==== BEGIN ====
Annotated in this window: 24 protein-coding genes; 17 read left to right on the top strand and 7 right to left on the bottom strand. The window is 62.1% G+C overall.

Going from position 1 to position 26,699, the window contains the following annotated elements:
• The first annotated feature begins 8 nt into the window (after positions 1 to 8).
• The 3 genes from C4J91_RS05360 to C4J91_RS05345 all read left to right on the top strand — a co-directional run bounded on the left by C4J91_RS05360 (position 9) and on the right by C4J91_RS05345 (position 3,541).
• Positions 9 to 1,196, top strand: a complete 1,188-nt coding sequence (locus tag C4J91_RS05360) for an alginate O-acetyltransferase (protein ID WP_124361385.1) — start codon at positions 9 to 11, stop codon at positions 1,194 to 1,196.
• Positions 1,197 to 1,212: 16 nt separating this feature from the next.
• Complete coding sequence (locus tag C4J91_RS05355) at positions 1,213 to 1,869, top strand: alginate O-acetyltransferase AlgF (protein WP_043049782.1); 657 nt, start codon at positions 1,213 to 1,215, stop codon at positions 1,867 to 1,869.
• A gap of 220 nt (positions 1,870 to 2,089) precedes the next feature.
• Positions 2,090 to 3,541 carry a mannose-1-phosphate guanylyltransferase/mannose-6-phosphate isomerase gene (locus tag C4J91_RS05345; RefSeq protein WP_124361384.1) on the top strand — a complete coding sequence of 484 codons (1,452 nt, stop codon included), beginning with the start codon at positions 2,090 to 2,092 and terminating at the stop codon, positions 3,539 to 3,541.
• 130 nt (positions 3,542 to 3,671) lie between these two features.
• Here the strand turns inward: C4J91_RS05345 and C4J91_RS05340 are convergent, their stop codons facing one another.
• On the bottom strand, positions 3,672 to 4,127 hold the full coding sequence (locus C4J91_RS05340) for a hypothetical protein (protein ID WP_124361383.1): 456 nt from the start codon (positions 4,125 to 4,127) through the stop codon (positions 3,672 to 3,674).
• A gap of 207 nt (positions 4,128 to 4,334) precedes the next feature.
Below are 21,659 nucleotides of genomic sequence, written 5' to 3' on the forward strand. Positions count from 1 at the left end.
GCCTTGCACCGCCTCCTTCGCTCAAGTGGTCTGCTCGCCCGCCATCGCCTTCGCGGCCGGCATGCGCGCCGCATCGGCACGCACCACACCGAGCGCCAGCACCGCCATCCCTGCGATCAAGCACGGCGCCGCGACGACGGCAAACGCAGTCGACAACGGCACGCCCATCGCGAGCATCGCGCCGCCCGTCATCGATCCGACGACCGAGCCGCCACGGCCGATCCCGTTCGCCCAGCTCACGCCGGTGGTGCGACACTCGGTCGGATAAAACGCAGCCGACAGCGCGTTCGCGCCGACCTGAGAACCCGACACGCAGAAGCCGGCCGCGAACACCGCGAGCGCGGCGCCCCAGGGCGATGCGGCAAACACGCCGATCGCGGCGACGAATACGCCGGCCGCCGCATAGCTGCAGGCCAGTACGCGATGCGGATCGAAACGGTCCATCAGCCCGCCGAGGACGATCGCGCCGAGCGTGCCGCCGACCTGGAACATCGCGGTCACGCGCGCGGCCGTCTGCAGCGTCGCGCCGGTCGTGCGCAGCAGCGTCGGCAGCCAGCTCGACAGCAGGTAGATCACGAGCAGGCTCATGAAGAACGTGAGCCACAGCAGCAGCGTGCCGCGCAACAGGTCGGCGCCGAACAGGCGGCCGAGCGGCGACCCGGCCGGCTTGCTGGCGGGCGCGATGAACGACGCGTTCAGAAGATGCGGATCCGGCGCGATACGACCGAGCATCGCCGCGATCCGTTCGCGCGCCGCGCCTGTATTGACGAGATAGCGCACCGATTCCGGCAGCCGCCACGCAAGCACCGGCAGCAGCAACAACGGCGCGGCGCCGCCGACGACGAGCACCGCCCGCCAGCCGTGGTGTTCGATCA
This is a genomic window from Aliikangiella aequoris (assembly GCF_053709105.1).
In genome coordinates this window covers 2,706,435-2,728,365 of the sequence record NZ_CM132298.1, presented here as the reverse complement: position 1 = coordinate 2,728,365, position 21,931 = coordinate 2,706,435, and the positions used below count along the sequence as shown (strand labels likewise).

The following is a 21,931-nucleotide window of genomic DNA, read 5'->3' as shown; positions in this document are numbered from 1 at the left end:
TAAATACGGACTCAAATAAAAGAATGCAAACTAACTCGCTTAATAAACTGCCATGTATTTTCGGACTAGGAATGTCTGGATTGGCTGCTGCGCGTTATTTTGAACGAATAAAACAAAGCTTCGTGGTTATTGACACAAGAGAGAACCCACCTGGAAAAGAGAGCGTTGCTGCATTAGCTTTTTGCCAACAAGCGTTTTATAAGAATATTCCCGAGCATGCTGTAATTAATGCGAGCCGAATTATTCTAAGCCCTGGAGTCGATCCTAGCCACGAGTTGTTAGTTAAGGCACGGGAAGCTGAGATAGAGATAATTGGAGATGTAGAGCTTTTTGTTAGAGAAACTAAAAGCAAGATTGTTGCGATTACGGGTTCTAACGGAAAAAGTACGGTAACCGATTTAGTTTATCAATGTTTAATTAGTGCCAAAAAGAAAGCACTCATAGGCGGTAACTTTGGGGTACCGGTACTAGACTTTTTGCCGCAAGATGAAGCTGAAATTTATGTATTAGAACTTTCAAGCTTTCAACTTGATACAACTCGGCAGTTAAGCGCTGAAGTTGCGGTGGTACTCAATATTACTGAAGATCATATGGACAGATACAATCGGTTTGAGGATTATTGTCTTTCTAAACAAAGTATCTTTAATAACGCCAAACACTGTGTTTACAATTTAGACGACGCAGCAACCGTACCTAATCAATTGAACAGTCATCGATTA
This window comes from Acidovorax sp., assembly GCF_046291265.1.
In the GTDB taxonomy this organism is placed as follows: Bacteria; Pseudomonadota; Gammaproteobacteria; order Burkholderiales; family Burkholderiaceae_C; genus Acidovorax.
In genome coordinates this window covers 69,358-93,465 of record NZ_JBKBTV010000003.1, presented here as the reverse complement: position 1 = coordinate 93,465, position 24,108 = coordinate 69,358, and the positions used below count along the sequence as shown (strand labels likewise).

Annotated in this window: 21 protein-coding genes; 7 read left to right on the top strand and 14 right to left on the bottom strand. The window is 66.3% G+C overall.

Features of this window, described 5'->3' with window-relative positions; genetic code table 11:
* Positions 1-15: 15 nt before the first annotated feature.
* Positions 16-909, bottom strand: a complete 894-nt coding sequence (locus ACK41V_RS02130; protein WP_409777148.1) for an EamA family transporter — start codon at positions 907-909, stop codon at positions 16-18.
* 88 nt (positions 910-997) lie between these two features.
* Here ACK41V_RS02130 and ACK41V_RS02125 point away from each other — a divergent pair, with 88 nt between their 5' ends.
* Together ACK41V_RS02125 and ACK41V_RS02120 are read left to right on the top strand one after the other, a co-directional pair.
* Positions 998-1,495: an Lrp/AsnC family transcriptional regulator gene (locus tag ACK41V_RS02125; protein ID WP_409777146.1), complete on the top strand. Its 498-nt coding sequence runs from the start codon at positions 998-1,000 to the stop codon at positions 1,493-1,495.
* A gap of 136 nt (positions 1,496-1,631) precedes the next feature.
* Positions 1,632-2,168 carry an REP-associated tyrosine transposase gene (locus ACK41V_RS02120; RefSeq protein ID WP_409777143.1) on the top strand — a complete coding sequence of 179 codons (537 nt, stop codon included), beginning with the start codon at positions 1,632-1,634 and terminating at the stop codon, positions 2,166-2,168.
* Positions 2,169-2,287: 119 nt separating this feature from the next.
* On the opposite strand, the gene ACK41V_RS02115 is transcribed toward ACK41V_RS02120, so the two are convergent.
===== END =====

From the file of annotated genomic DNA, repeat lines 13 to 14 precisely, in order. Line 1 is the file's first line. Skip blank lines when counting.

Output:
• A gap of 207 nt (positions 4,128 to 4,334) precedes the next feature.
Below are 21,659 nucleotides of genomic sequence, written 5' to 3' on the forward strand. Positions count from 1 at the left end.